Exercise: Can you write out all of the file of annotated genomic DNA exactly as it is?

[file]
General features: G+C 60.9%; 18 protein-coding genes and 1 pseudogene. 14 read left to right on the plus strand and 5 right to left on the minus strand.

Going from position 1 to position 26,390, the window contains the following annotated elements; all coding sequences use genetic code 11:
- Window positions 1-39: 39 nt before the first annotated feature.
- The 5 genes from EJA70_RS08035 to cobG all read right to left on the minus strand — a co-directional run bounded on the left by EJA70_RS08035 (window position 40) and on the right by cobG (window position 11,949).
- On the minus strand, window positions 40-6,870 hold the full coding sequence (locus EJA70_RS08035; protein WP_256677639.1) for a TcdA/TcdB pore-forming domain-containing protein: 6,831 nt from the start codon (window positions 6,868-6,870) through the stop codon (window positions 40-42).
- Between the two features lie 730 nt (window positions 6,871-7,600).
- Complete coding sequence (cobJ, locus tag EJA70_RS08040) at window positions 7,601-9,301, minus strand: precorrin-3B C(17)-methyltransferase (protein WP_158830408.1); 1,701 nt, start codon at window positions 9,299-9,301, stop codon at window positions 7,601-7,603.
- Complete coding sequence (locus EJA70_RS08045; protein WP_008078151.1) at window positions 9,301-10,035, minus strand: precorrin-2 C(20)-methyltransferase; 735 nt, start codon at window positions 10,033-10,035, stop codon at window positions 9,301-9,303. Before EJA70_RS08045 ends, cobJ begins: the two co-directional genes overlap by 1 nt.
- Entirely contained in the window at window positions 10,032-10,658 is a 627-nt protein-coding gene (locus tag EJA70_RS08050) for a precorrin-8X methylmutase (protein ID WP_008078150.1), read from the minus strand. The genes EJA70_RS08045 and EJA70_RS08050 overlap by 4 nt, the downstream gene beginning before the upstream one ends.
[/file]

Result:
General features: G+C 60.9%; 18 protein-coding genes and 1 pseudogene. 14 read left to right on the plus strand and 5 right to left on the minus strand.

Going from position 1 to position 26,390, the window contains the following annotated elements; all coding sequences use genetic code 11:
- Window positions 1-39: 39 nt before the first annotated feature.
- The 5 genes from EJA70_RS08035 to cobG all read right to left on the minus strand — a co-directional run bounded on the left by EJA70_RS08035 (window position 40) and on the right by cobG (window position 11,949).
- On the minus strand, window positions 40-6,870 hold the full coding sequence (locus EJA70_RS08035; protein WP_256677639.1) for a TcdA/TcdB pore-forming domain-containing protein: 6,831 nt from the start codon (window positions 6,868-6,870) through the stop codon (window positions 40-42).
- Between the two features lie 730 nt (window positions 6,871-7,600).
- Complete coding sequence (cobJ, locus tag EJA70_RS08040) at window positions 7,601-9,301, minus strand: precorrin-3B C(17)-methyltransferase (protein WP_158830408.1); 1,701 nt, start codon at window positions 9,299-9,301, stop codon at window positions 7,601-7,603.
- Complete coding sequence (locus EJA70_RS08045; protein WP_008078151.1) at window positions 9,301-10,035, minus strand: precorrin-2 C(20)-methyltransferase; 735 nt, start codon at window positions 10,033-10,035, stop codon at window positions 9,301-9,303. Before EJA70_RS08045 ends, cobJ begins: the two co-directional genes overlap by 1 nt.
- Entirely contained in the window at window positions 10,032-10,658 is a 627-nt protein-coding gene (locus tag EJA70_RS08050) for a precorrin-8X methylmutase (protein ID WP_008078150.1), read from the minus strand. The genes EJA70_RS08045 and EJA70_RS08050 overlap by 4 nt, the downstream gene beginning before the upstream one ends.